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Lethbridge Herald Newspaper Archives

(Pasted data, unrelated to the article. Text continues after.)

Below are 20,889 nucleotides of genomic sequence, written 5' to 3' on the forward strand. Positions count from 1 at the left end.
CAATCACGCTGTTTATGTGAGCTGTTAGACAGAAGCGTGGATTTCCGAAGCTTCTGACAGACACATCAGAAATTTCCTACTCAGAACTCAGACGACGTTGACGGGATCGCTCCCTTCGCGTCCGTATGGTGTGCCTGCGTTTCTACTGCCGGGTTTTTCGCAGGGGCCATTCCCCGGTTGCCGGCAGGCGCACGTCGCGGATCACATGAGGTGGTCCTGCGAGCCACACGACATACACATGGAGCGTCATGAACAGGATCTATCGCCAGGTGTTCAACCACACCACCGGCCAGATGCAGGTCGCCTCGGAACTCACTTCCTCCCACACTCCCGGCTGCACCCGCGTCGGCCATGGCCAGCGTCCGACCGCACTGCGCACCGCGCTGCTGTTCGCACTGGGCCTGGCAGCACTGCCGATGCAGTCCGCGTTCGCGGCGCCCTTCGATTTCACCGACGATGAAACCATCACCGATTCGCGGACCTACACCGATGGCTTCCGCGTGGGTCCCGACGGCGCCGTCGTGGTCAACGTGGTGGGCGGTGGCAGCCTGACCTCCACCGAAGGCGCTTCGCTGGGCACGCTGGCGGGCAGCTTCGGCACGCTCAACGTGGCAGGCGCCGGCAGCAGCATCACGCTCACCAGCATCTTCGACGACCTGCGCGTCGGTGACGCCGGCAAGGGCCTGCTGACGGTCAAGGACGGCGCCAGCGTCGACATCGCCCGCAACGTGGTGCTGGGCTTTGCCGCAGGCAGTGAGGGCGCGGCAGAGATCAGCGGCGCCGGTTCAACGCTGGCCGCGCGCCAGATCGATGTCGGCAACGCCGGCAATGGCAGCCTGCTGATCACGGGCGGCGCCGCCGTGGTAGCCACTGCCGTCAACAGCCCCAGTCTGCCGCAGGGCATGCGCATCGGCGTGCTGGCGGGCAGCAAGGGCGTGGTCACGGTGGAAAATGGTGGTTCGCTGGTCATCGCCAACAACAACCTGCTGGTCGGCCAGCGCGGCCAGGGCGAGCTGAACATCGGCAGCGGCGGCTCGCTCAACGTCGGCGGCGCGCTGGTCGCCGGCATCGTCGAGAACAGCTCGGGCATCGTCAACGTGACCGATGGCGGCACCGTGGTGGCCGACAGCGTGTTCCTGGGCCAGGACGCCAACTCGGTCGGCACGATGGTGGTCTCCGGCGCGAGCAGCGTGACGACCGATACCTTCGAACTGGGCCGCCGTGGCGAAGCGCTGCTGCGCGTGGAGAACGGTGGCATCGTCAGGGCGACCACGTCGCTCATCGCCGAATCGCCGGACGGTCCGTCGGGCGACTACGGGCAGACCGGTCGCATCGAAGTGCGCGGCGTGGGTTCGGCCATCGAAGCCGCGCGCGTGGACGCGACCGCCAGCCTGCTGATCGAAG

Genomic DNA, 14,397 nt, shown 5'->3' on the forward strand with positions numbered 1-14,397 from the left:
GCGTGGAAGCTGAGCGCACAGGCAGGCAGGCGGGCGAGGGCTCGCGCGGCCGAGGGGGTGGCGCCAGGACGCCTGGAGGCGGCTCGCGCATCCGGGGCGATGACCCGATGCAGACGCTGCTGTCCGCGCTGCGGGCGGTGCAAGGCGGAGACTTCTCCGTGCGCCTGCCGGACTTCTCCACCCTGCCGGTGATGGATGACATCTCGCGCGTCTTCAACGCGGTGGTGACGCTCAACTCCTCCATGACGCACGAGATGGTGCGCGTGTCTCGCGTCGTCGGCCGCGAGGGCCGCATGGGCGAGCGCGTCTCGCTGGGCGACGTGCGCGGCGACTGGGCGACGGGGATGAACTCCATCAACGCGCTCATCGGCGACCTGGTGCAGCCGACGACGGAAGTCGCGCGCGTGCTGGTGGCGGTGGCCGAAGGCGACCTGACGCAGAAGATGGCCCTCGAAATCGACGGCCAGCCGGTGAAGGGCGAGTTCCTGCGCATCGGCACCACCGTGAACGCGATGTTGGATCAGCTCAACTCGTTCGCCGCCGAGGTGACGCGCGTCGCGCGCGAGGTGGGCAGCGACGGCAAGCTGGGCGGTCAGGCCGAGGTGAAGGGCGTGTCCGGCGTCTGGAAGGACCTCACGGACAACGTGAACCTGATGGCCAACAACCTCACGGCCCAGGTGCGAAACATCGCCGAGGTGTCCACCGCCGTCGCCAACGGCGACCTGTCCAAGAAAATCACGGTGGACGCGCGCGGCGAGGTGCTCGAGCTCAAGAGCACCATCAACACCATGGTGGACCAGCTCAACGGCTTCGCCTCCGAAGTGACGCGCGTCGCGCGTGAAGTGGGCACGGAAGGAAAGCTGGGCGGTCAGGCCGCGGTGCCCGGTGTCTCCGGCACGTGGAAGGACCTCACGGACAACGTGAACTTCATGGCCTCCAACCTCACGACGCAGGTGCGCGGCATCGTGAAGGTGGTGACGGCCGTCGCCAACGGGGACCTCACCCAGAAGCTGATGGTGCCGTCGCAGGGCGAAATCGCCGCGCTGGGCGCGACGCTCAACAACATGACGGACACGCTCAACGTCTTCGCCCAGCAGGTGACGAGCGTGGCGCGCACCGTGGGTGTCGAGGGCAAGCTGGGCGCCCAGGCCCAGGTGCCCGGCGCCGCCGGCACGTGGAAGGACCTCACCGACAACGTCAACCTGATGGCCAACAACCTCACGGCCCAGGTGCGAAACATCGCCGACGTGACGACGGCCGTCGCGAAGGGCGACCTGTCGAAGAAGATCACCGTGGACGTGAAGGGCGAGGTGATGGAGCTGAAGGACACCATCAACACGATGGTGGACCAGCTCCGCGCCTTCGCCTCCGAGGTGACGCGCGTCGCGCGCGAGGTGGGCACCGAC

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Lethbridge Herald (Newspaper) - June 25, 1918, Lethbridge, Alberta VOLUME XI. LETHBRIDGE, ALBERTA, JI KSDAY, J( NK 25, 1918 KLMHRU Hi.') AUSTRIANS STILL IN FULL RETR INTERNAL TROUBLES IN German Govt. Now Blames Russia for Starting War; No Guarantee As To Belgium BORDER ON REVOLUTION Von Kuehlmann, in Addressing Reichstag, Gives New Version df German's View of War GERMANY CAN GIVE NO GUARANTEE OF RETURN OF BELGIUM London, Ju^e 25.-Dr. Richard Von Kuehlmann, the German foreign secretary, declared to the reichstag In Berlin yesterday that Germany could not bind herself to any pledges ,in regard to Belgium, says a Central News dis-llatch from Amsterdam today. Referring to Germany's war aims. Dr. Von Kuehlmann said: "We wish for the German people ani their allies a free, strong, independent existence within the boundaries drawn for us by history. We desire overseas possessions corresponding to our greatness and v/ealth: the freedom of the sea, carrying our trade to all parts of- the world." ' - Blame Russia Now. Amsterdam, June ^5.-Chioi! lilamo tor InBtigating tlie war was laid at RuBsla'ij door by Dr. Von Kuehlmann, tiio Gentian lavelgft secretary. In an address to the Reichstag yesterday In ^vlllch he, dealt with Germany's *(lr^almfl! France and England'worn, named as the next powers In order or culpability. "I believe," said Von Kuelilmann. "that one can say without tear of contradiction aa the result of revelations that the deeper we go into the causes ot thLs war, the clearer it becomes that the jiower which planned and desired the war was Russia; that France played the worst next role as instigator and that linclanu's policy has very dark pages to show." ES l; Paris, June 25,-The Germans last night attacl8wis3 border^ tieing over8hadowe*-by the grave internal disorders, t;strikes and conflicts between'plviliana-aand military.-: The . Qa^y, Express's -Geneva correspondent saya the reports state that famine has begun to spread rapidly. Not only have t>ie' big towns suddenly reduced their bread allowance from, 180 to''90, grammes, but-the railway transport has reached a- crisis resembling the situation in Russia just before the outbreak of the revolution. A commercial traveller who arrived here yester-j^tiy direct from Vienna said that the Austrian empire was on the brink of a revolution. Resentment, and hatred against the Germans is spreading, especially in Hungary. The revolutionary movement is not directly against the Hapsburg's, but the regime they represent. In Berlin and Vienna the,opinion is unanjmous that the bread-conflict has seriously endangered ths - prospects of strengthsBlnB", the;-,German-Austrian alliance., Germany cannot allow these feelings to dominate , her governing classes as it is a matter of life and death for Germany that Austria should not be allowed to' throw up the sponge at the present stage of the war. They wopld much prefer serious trouble in ' Germany where they can cope with it- by the usual iron methods. GREECE HAS BIG London, June 25.-(Via Reuters Limited.)-Princess Mary, daughter ot King George, will tills week begin a course ot regular training , as a nurse -at the children's tipspital in Great Ormond Street. She "will *ork in the Alexandra Ward. The Princess will attend tlie hospital two days each week and will undertake the .usiiftl work of a probationer in order to make, hereelf efficient in the care of children. Need of More Rain Still Urgent in South Alberta 200.P00 Under Arms Now And More WnJ ^ Called TED POLICE REACH ENGLAND Ottawa, June 25-It Is officially announced through the chief press censor's office ti^at the following tro6pB have arrived in England: first Tank Battalion, Ottawa; Infantry drafts from Toronto; Cavalry draft, Nortli West Mounted Police; Artillery draft, Woodstock, N. B,; Nursinii Sla-lire; Details. A total of 3,402. A summary of tl?iB crop conditions in the Lethbrtdgo division i^qwn that even should more rain come now. some sections will only produce a halt crop. If that mucli. Rain will, how-over. If more comes within the next week, save a good ^ deal of'llie^crop in other sections, and there are spots that will raise a two-thirds crop even under present conditions, The need ot rain is still urgent, o� course. The crops on the Alderayde line are in the ifest condition. Noble-ford; Barons, and Carmeingay all got good rains on Sunday: Barops district, *rhlch was pretty well blown out, is in better condition now. East and south east of the city condiUona are still unfavorable to a good crop, although Simday's ' ratn considerably freshened things up. Taber got only 111 ilttle of the rain. Bow Island and j Orassy Lake got more. Conditiona on the FftremoBt br^noli are fair. This does not mean that there are not. good crops In ilie country. In most sections there are fields tjmt aro looking splendid, and will produce good crops. The general Indication 1b, however, for only a fair average crop. FOREMOST. Foremost, June 24.-The weather is dry and most untavorable owing lo high hot winds. The crop Is holding well agftiuat adverse conditions. Ruin k urgently needed. Soiiie say wheat i.'j heading in platief), and that the sTalk Is very short; Should the present conditiona co'ntiuuii the oiillook Is grave, f' ' . ' -Garden truck la praijtloally a fail- ure owing winds. to drought amd liigh MILK RIVER. Jlilk River, June 24.-The crops aro Buffering for want ot rain. T|io shower on Sunday afternoon will do much to keep things growing. I^r. A. S. Elurnhani brought samples of rye to town on Saturday thirty-four inches tall. All ills crop Is doing equally well. Wheat In the district averages eight inches high. Paris. June 2l..-(Havks Agency) - Greece will shortly havd more than two hundred thousand men under arms, according to a- statement given out by the Greek legation here to the Mtitln. Additional troops, hej'ond tliLs number, are to he called to the colors soon. It is added. The notable work accomplished by the Hellenic Kingdom since its entrance into the war a year ago this month is reviewed and the achievement of Pi^ior Venizeloa In restoring public confidence and effectively guarding the IntorestB of tho country iB pointed out. �SAYS U. S. AND JAPAN SHOULD JOIN HANDS Japs Won^t Intervene Tokio; Friday/ June 21.-(By the Associated.'Press)-The .newspapers todair rjpport that as a re transmission throughout the arniy., - JEWISH IMMIGRATION Amsterdam, June ,24,-Fourteen delegates representing Jewish leaguea, saysathe ^�arllnar Tage-blttt;rWII 'a^ M G�nitantlnople to dlaek|ss with the Turkish gov-ar'nnjfent the question of Jewish Immigration to Palestine. London, June-25.-The plan of the Bishop of Exeter to celebrate the. Fourth of July In his diocese as a day of thanksgiving and prayer and an apt of courtesy to the United States will be followed, in the-diooose of York Cathedral, Commenting on th^ bishop's plan, the Times says; - "That , is how we should all wish to keep It. The obacrvance of the day in that spirit will help 14s to a'.true understanding of the impulse which brought the American people into the war. By all means and with allthe heartiness which these gravi' days make seemly, "lei the-country celebrate the day.'ircUing all (lay Ssit'ur,day he tO'unU her body in a l^iko halt a mile from }ila homosieaU. Geneva, June 24.-The Austrian retreat across the Piave continues in the greatest disorder under the immediate fire of the allied artillery, according to news received here this mtjrning. British gunners, especially, are doing heavy execution in this sector. Hundreds of the enemy, the reports state, were drowned in the swollen river, into which the Austrians are throwing their maxims and light cannon. In the meantime the Austrians are rushing up new reserves to fill the breach between the Montello Plateau and the Adriatic in order to avert disaster. In spite of the official announcement from Vienna that the retreat was due entirely to the flood in the Pinve River, the report states that the Italian armies caused the breaking of the offensive by their continuous pressure against the enemy. INFLICT HEAVY LOSS Rome, June 2B.-On the mountain front between the Piave and ^ the Brenta, In the Monte Grappa sector, the Italians vigorously attacked the Austrians, inflicting heavy lois upon the enemy and gaining considerable ground. SURRENDERED Rome, June 25.-Italian troops ye.stcrday forced the last rear Kuard of tho retreating Austrians to surrender and completely ro-occUpy the ^\�e^L bank of the I'lave. the War Office uiinounced todav. ' - � LINES REStOflto:^'�^ London, June 25.-The. Italian line along-the Piave has been,restored right up to tho water's edge on tho west bank of the river, the Kveninc Standard's ad-vicHs-today report. The Piave, it is added, began rising again, Wiisliiuj; Hway sorao of the bridges the Italians had thrown across the stream thus hindering their pursuit of the Austrians. A SURPRISE. Wa.shinglon, .iune 2f).-An official dispatch from Rome today says the Austrians are in full retreat and thai papers taken from prlfioner,s show that Austria has not contemplated the possibility of defeat and was promising her soldiers this offensive would be the last stroke to oust Italy out of the war. Paris, June 25.-^^(Havas Agency)-Austrian losses total 200,000 men, according to the Sec-olo ot Milan, Clertain enemy divisions lost two-thirds of their effectives. A dispatch to tho Matin from Turin' says that the rout of the Austrians Is complete and � the Piave has carried away many Austrian dead. Italian cavalry, it Is added, have advanced beyond the eastern bank of the river. French newspapers continue to acclaim the Italian victory. Hope is expressed that General Diaz, profiting' by the demoralization of the enemy, will not confine the fighting to local actions, hut will strike out boldly into an offensive and transform t.hd Austrian re-treal tg tho Piave into a decisive victory. Several newspapers wonder whether tho Horinaus will rush help to the Austrians by transferrins: forcps from'the Western front. L'Hommo Libre believes that such action is scarcely probable, as Kmperor AVliliam and Vou Hindenburg are convinced Ihey cannot obtain a decision ex-' cept on the front from Switzerland to the sea. NUMBER CAPTURED Wusliinglon. June 25.-A dis-imtch to the Italian enibassy fronV Rome today confirmed the announcement yesterday that prisoners taken by the Italians in tho fipliting nu the Pla^ve. pumbored 45.000. This includes twelve or tifleen thousand captured during tho past week, before the Austrian offensive \s'aB turned Into a rout, ---i. NO DETAILS YET. London, June 25.-The extent to which the Italian pursuit